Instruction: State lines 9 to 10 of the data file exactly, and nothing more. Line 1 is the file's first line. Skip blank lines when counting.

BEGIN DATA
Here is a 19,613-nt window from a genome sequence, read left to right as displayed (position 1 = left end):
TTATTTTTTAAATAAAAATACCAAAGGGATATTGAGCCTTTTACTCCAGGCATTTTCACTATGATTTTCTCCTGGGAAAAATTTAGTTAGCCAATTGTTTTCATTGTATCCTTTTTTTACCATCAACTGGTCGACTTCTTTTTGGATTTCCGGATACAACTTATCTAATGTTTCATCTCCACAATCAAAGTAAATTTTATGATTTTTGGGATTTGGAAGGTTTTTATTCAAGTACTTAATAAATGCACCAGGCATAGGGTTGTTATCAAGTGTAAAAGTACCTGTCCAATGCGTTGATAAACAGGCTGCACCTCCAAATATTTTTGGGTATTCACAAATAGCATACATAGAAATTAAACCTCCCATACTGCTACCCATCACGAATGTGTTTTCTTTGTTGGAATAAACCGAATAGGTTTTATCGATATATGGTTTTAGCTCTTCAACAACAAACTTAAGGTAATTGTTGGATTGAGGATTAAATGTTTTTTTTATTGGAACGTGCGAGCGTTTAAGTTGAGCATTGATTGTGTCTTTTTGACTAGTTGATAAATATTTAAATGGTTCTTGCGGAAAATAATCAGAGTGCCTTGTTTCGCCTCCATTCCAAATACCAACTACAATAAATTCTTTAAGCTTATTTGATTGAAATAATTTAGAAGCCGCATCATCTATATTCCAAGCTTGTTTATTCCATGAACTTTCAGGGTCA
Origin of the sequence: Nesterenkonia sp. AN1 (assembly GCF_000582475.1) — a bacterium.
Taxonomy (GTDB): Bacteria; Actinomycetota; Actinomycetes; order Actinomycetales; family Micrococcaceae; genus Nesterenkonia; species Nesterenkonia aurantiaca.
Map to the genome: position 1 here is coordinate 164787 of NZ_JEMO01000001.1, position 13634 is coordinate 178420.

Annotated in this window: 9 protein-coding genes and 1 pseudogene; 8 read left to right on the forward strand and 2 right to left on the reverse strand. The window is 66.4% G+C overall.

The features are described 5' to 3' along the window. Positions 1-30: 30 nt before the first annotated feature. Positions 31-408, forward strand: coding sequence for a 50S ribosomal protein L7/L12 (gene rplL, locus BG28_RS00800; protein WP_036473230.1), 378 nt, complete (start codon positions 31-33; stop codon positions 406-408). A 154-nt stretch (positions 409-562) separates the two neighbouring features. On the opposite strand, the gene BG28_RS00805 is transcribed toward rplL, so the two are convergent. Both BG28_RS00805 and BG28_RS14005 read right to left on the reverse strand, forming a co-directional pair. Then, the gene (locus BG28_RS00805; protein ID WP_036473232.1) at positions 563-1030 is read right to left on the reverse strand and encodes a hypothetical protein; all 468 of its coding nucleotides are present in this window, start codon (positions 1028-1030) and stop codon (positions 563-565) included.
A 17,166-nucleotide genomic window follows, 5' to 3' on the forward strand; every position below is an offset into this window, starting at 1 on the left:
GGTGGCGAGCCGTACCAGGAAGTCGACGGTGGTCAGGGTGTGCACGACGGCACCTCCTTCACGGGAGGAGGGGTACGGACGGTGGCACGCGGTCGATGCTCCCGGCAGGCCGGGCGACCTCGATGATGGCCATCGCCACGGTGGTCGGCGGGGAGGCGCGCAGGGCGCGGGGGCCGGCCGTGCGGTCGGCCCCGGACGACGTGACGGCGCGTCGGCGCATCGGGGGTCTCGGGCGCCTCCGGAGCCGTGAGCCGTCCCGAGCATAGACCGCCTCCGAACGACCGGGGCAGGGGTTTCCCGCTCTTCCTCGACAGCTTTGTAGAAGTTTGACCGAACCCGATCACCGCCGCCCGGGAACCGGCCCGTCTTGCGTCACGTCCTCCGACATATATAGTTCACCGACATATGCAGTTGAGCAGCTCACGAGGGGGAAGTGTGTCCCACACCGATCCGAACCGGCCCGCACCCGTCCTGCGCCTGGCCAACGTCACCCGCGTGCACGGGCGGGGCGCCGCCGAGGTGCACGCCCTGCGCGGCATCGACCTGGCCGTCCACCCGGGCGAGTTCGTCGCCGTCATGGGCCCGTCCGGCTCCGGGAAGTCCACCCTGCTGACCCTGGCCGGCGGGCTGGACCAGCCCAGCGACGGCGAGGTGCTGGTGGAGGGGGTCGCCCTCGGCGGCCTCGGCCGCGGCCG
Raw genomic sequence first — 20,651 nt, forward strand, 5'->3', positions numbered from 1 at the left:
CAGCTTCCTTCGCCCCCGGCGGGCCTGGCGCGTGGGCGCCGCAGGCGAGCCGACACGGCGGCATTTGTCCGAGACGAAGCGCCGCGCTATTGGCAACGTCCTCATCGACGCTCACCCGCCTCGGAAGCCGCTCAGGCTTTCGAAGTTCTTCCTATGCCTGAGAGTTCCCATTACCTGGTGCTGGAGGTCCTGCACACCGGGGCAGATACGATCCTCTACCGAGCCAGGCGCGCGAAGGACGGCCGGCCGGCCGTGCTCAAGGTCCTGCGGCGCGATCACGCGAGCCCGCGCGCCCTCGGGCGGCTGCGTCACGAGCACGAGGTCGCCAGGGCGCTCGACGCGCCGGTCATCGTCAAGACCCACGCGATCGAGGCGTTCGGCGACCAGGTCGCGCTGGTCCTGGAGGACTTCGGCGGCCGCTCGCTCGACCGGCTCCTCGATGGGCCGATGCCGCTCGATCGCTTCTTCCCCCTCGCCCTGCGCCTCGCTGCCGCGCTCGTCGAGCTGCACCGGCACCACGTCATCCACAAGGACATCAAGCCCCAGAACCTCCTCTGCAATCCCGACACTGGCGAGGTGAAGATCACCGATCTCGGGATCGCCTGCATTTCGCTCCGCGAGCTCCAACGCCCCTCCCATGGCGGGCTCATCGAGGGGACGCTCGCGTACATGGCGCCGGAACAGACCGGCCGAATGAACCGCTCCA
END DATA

GGTGGCGAGCCGTACCAGGAAGTCGACGGTGGTCAGGGTGTGCACGACGGCACCTCCTTCACGGGAGGAGGGGTACGGACGGTGGCACGCGGTCGATGCTCCCGGCAGGCCGGGCGACCTCGATGATGGCCATCGCCACGGTGGTCGGCGGGGAGGCGCGCAGGGCGCGGGGGCCGGCCGTGCGGTCGGCCCCGGACGACGTGACGGCGCGTCGGCGCATCGGGGGTCTCGGGCGCCTCCGGAGCCGTGAGCCGTCCCGAGCATAGACCGCCTCCGAACGACCGGGGCAGGGGTTTCCCGCTCTTCCTCGACAGCTTTGTAGAAGTTTGACCGAACCCGATCACCGCCGCCCGGGAACCGGCCCGTCTTGCGTCACGTCCTCCGACATATATAGTTCACCGACATATGCAGTTGAGCAGCTCACGAGGGGGAAGTGTGTCCCACACCGATCCGAACCGGCCCGCACCCGTCCTGCGCCTGGCCAACGTCACCCGCGTGCACGGGCGGGGCGCCGCCGAGGTGCACGCCCTGCGCGGCATCGACCTGGCCGTCCACCCGGGCGAGTTCGTCGCCGTCATGGGCCCGTCCGGCTCCGGGAAGTCCACCCTGCTGACCCTGGCCGGCGGGCTGGACCAGCCCAGCGACGGCGAGGTGCTGGTGGAGGGGGTCGCCCTCGGCGGCCTCGGCCGCGGCCG
Raw genomic sequence first — 20,651 nt, forward strand, 5'->3', positions numbered from 1 at the left: